With a single camera, shooting a rehearsal or second performance is the only way to gain this essential cutaway coverage. Shooting repeat footage is useful for double and multi-camera setups as well. Not only does it provide a rehearsal for the video person (or people), but it also provides a record of that rehearsal–a record that you can study to analyze your mistakes and plan for the actual show. Say the set has two doors and an actor exclaims, "Why, here comes Chauncy now!" You quickly frame door A just as Chauncy bursts through door B. By noting this goof in the first taping, you can anticipate the problem in the second.

You may also wish to tape a second performance from the opposite point of view to obtain audience reactions: laughter, applause, rapt attention, etc. The great thing about this cutaway material is that it doesn’t have to match the action on stage. If something funny happens in act three, followed by a camera goof, you can later cut to audience laughter previously recorded someplace in act one and no one will be the wiser.

Or if your daughter’s wonderful keyboarding of Humoresque was greeted with unfair indifference, substitute the undeserved ovation lavished on neighbor Billy’s mediocre tap dance instead. With an audience reaction shot, your viewers can’t tell who’s being applauded anyway.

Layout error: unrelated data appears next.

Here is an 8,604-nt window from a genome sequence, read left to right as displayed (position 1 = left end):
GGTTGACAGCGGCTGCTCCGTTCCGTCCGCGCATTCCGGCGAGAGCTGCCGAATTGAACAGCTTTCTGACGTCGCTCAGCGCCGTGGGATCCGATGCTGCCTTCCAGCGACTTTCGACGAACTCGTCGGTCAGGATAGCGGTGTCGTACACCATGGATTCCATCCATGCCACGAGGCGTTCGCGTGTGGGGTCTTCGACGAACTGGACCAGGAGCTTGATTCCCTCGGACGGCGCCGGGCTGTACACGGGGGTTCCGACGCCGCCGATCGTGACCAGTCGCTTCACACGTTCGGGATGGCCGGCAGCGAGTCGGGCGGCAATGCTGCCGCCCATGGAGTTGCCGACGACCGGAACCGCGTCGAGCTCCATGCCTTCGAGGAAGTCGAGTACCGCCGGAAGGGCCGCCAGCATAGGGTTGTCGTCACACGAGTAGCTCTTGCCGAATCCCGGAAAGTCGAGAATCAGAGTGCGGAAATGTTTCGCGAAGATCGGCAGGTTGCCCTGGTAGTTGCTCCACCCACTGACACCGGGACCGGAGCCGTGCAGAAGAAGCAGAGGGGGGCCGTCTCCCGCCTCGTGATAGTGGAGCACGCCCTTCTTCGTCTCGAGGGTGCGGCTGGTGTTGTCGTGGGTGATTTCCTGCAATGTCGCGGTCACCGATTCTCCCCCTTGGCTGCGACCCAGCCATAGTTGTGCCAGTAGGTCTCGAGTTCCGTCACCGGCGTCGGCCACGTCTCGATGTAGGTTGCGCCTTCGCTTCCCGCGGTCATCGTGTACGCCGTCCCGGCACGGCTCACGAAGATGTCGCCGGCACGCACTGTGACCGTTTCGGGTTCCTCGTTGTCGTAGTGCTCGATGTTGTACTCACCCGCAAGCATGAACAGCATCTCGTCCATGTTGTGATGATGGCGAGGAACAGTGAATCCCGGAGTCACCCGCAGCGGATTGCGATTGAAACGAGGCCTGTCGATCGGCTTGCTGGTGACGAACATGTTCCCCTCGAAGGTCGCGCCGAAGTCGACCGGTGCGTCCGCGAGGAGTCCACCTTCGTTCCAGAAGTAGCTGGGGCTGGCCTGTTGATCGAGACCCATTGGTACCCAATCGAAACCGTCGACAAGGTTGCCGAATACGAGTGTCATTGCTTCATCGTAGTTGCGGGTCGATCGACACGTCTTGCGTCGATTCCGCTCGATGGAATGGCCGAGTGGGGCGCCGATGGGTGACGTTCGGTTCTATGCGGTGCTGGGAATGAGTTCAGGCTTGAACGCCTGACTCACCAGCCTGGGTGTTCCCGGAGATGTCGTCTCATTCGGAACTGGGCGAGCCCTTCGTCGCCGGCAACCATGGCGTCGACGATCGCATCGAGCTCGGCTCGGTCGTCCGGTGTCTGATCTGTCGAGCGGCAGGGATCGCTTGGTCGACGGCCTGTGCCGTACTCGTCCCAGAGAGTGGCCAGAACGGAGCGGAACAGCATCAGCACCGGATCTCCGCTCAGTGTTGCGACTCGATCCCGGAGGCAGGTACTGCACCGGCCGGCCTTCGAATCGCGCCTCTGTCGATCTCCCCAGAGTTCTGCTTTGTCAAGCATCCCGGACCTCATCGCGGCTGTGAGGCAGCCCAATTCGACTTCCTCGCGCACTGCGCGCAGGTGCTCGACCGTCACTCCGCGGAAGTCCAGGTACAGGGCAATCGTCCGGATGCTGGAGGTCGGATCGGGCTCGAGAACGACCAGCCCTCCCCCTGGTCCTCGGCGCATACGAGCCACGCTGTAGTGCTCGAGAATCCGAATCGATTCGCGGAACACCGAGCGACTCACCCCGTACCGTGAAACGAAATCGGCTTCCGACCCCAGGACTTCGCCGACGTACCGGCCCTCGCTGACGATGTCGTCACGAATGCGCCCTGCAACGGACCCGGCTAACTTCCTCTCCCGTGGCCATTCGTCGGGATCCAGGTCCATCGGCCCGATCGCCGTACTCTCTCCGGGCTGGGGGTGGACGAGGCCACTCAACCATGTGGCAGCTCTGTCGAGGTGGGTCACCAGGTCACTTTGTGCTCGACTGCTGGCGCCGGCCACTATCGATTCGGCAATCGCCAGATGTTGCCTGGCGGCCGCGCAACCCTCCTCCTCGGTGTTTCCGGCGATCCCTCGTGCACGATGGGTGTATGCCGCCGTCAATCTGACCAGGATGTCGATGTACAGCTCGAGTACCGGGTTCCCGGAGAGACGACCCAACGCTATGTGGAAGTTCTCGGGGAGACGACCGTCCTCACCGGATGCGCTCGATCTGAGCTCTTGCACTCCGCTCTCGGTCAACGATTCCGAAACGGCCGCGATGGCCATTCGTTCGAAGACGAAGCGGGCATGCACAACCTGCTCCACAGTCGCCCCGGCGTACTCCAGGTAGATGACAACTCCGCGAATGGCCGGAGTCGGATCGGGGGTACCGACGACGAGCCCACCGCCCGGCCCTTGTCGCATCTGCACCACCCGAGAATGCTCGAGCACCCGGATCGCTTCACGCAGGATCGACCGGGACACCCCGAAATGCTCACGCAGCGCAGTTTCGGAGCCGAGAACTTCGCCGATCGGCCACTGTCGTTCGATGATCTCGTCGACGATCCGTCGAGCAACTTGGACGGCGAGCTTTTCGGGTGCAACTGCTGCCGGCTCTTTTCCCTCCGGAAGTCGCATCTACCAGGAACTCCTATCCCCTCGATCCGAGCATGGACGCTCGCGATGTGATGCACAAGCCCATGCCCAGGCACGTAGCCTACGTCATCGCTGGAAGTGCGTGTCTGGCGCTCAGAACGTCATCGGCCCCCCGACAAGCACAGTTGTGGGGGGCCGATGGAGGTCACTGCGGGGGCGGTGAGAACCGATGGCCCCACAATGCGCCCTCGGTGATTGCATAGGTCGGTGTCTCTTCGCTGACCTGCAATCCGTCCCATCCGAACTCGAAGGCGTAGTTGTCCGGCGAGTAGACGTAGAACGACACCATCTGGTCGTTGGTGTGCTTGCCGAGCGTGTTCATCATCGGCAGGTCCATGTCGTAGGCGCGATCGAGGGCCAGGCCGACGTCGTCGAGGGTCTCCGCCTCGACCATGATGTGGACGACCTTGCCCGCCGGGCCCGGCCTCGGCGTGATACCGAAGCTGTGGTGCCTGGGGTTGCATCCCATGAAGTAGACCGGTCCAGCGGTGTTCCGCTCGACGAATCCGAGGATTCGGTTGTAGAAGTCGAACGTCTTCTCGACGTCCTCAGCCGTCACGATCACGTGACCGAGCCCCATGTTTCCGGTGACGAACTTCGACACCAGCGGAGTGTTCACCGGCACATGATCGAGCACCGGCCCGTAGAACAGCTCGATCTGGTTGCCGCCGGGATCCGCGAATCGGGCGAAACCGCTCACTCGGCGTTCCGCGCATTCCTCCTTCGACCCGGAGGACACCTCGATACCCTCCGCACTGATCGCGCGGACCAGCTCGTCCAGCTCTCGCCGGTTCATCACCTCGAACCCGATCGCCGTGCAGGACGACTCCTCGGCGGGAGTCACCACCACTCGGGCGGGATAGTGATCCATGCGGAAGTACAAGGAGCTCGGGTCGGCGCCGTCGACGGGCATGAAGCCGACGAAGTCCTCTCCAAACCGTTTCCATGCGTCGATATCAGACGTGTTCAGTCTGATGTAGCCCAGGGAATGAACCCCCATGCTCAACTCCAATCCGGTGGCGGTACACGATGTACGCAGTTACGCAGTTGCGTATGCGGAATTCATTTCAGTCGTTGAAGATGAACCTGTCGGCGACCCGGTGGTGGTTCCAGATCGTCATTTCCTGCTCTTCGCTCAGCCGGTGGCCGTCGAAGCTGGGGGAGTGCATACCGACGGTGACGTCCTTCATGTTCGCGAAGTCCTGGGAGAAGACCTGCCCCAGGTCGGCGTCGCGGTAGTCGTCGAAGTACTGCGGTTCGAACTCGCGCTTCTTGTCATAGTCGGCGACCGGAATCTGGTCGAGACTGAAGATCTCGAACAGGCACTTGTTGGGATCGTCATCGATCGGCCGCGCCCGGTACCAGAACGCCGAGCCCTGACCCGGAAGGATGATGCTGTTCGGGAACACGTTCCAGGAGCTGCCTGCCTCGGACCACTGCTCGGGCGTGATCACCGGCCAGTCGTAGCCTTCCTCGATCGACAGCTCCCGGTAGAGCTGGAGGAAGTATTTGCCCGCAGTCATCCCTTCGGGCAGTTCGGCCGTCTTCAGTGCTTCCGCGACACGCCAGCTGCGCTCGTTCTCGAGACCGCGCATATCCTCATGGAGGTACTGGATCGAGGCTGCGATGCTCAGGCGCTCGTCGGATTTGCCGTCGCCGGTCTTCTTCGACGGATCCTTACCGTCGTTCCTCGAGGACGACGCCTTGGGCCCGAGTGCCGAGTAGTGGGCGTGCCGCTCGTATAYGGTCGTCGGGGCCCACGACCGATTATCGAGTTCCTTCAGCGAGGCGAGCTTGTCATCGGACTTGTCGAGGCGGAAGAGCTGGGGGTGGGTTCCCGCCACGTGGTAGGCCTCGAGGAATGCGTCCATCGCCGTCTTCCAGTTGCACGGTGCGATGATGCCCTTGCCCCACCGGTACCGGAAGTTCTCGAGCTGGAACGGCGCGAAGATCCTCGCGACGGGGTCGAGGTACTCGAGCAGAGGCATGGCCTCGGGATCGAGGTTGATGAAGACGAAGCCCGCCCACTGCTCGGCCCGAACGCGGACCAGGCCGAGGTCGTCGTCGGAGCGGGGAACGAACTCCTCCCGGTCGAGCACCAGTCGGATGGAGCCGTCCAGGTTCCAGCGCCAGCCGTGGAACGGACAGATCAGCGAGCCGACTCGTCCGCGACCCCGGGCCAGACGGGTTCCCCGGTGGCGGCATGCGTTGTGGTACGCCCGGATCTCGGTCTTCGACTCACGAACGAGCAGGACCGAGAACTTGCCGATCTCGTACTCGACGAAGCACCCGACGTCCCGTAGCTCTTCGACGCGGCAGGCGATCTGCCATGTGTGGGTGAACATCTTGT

My Fellow Rotarians…

Audience reactions work better with lectures and concerts than with plays, where you don’t want to cut away from the story. So let’s look more closely at these types of performances.

The easiest shows to tape are lectures or panel discussions. First, they are always miked, and you can often take your audio feed from the P.A. system. Second, the number of subjects is limited and they are sitting or standing still.

With a single speaker, an A-roll of the talk and a B-roll of the audience will serve you fine. With a panel discussion, get a wide shot of everyone for protection and then focus on each individual speaker in turn with a second camera. If you have the luxury of a third camera you can pick up the audience, or if there is another part of the event that you don’t need to cover, swing your camera around to shoot audience reaction. Remember that once you’ve begun editing, you can pick and choose your audience shots. Your viewers can’t tell what the audience is reacting to.

Unlike a play, a lecture or discussion is best shot from above eye level. This helps avoid the appearance you really recorded a large lectern with hair, eyebrows and occasional waving arms visible behind it.